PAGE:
Charles Haddon Spurgeon is considered the “Prince of Preachers” by many in the last 100 years. He was the pastor of the congregation of the New Park Street Chapel (later the Metropolitan Tabernacle) in London for 38 years. As well known as he is among pastors, many would be surprised at the following quote of him;
“It would be easy to show that at our present rate of progress the kingdoms of this world never could become the Kingdom of our Lord and of His Christ. Indeed, many in the Church are giving up the idea of it except on the occasion of the advent of Christ, which, as it chimes in without own idleness, is likely to be a popular doctrine. I myself believe that King Jesus will reign, and the idols be utterly abolished. The Holy Ghost would never suffer the imputation to rest upon His holy name that He was not able to convert the world.” – Charles Haddon Spurgeon (1834-1892)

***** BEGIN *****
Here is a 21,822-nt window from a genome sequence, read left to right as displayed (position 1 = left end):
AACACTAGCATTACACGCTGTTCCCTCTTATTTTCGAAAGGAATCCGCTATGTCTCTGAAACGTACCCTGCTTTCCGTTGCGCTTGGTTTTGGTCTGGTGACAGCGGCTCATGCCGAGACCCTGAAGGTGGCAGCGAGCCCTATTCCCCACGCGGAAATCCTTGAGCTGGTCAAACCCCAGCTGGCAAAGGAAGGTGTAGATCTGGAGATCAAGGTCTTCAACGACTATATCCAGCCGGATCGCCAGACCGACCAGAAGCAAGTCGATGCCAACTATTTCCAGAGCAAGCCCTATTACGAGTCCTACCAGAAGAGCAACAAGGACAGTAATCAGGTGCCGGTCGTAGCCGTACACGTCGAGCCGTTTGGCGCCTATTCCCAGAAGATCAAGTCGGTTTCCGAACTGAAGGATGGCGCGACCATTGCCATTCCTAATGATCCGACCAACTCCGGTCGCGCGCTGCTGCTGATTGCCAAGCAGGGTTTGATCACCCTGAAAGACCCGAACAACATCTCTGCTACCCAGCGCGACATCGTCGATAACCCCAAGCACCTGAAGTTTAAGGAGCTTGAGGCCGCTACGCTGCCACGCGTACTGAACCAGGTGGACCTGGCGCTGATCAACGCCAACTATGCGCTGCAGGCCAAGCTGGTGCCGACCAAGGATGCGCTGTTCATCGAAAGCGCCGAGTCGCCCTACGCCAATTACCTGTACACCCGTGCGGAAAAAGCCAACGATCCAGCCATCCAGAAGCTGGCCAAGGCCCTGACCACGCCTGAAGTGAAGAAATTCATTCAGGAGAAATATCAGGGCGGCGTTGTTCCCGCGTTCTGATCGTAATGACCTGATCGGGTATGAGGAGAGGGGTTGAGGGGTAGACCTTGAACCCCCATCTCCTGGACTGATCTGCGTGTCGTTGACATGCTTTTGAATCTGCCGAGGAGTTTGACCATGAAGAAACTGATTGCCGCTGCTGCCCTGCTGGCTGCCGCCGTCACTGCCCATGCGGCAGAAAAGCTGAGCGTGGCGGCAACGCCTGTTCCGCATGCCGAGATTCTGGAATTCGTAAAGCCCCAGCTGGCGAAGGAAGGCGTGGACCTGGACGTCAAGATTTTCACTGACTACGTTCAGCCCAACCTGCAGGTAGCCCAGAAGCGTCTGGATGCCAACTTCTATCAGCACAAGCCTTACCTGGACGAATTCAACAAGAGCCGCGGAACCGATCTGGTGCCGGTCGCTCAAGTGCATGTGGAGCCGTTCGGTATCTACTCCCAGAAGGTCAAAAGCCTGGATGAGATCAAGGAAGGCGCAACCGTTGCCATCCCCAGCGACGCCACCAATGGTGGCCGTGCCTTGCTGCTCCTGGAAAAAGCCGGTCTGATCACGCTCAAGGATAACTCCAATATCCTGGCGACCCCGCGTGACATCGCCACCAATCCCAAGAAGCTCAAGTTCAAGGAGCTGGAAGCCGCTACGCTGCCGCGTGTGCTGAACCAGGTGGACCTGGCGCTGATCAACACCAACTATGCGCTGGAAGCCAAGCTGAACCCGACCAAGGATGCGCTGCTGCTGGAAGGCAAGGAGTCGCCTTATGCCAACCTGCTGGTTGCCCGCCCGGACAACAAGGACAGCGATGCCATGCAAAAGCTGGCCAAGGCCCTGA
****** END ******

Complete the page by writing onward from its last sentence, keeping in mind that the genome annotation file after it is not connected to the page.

A careful reading of this excerpt of his writings indicates that he had an optimistic view of the advance of Christ in this world, and that to think otherwise would be to demean God and the Holy Spirit.
Revelation 11:15 “the kingdom of this world is become the Kingdom of our Lord and of His Christ” meant to Spurgeon apparently that the kingdoms of this world are now, in history, before the second coming of Christ at the end of history, becoming the Kingdom of God.